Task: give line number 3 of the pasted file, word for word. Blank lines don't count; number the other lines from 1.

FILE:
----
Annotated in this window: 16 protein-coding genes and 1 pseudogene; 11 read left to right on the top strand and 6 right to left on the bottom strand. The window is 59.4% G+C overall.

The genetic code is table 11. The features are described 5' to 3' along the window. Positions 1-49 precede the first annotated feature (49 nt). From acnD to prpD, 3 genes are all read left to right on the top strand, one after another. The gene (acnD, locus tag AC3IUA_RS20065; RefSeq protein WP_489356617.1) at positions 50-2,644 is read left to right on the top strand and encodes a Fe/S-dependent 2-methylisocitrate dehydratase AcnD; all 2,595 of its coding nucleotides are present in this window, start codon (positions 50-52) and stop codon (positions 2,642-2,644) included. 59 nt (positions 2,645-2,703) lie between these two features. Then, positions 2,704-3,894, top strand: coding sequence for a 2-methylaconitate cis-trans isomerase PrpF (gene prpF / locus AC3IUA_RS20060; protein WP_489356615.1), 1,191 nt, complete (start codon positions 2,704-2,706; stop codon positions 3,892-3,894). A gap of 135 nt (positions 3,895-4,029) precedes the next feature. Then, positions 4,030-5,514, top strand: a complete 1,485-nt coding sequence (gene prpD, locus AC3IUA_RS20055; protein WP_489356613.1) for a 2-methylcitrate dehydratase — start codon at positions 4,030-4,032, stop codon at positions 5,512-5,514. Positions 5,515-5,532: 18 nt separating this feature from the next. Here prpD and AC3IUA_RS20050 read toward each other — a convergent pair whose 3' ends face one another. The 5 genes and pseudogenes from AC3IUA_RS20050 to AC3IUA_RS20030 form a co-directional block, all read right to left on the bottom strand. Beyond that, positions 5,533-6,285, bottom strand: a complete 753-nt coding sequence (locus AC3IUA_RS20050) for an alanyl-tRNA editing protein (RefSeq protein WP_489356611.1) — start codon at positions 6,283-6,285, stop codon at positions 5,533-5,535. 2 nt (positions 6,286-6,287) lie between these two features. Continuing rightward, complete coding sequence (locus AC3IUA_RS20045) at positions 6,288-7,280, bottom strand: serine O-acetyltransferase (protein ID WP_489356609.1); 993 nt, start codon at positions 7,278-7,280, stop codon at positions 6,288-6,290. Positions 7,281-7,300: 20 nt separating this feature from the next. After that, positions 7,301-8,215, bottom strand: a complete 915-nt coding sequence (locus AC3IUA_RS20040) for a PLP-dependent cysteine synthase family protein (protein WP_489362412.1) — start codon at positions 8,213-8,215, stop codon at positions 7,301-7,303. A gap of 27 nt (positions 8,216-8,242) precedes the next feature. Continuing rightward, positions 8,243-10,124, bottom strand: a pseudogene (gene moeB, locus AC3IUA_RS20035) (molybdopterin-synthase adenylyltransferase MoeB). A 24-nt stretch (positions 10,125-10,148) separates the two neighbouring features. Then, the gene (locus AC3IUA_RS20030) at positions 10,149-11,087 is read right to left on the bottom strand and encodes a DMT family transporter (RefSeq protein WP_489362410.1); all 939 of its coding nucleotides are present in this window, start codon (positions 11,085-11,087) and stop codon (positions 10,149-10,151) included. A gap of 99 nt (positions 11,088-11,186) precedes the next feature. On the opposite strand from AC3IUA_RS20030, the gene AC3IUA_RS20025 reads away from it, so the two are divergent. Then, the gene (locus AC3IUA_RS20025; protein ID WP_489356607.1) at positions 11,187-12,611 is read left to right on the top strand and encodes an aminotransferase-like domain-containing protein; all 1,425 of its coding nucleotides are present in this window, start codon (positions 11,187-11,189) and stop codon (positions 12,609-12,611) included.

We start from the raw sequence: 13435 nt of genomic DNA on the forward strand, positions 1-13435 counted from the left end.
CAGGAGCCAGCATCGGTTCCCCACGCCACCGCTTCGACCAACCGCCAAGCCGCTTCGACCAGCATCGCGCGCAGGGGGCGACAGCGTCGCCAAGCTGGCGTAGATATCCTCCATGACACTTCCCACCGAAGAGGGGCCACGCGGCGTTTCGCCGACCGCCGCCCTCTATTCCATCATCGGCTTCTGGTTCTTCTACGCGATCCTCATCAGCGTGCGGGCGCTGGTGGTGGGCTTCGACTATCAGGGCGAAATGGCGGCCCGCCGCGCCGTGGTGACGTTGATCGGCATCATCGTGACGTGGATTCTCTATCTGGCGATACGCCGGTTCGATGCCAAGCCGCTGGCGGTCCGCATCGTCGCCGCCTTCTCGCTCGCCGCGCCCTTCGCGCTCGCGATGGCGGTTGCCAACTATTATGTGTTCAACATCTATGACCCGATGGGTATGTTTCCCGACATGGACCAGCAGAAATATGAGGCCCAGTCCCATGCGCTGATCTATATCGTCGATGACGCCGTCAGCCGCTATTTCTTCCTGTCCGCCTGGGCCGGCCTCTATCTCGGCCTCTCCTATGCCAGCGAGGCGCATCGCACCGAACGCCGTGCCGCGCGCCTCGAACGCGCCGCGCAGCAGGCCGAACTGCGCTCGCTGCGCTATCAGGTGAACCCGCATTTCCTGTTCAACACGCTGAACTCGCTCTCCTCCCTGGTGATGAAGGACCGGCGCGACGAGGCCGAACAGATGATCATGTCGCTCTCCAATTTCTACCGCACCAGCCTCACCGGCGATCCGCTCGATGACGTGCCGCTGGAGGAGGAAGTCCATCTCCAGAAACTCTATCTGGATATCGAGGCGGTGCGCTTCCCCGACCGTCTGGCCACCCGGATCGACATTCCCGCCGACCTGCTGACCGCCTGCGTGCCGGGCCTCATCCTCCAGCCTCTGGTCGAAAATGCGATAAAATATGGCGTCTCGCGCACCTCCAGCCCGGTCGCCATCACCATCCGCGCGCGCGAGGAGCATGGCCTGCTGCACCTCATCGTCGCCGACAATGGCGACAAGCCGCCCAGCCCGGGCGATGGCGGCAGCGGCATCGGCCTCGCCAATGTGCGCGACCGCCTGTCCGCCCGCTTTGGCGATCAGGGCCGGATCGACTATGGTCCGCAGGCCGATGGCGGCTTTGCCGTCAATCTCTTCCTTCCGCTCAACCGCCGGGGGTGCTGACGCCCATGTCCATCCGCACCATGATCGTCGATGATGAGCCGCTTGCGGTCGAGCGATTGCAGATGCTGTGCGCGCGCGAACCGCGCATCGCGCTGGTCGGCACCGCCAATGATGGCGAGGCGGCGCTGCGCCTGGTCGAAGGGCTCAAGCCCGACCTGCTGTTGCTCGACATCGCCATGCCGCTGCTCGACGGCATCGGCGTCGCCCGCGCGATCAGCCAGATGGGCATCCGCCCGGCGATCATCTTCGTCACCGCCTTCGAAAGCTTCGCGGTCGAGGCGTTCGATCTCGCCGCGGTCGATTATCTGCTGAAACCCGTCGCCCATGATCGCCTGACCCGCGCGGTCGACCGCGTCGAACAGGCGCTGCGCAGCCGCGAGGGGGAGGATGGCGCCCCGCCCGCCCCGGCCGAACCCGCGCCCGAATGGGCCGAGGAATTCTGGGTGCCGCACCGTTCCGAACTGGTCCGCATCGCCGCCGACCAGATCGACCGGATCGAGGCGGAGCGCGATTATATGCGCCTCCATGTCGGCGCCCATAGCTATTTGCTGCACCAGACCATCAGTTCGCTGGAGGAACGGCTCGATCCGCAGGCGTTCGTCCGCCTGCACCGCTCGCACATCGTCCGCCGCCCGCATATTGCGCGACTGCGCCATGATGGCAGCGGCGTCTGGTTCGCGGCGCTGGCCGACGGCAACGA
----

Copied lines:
We start from the raw sequence: 13435 nt of genomic DNA on the forward strand, positions 1-13435 counted from the left end.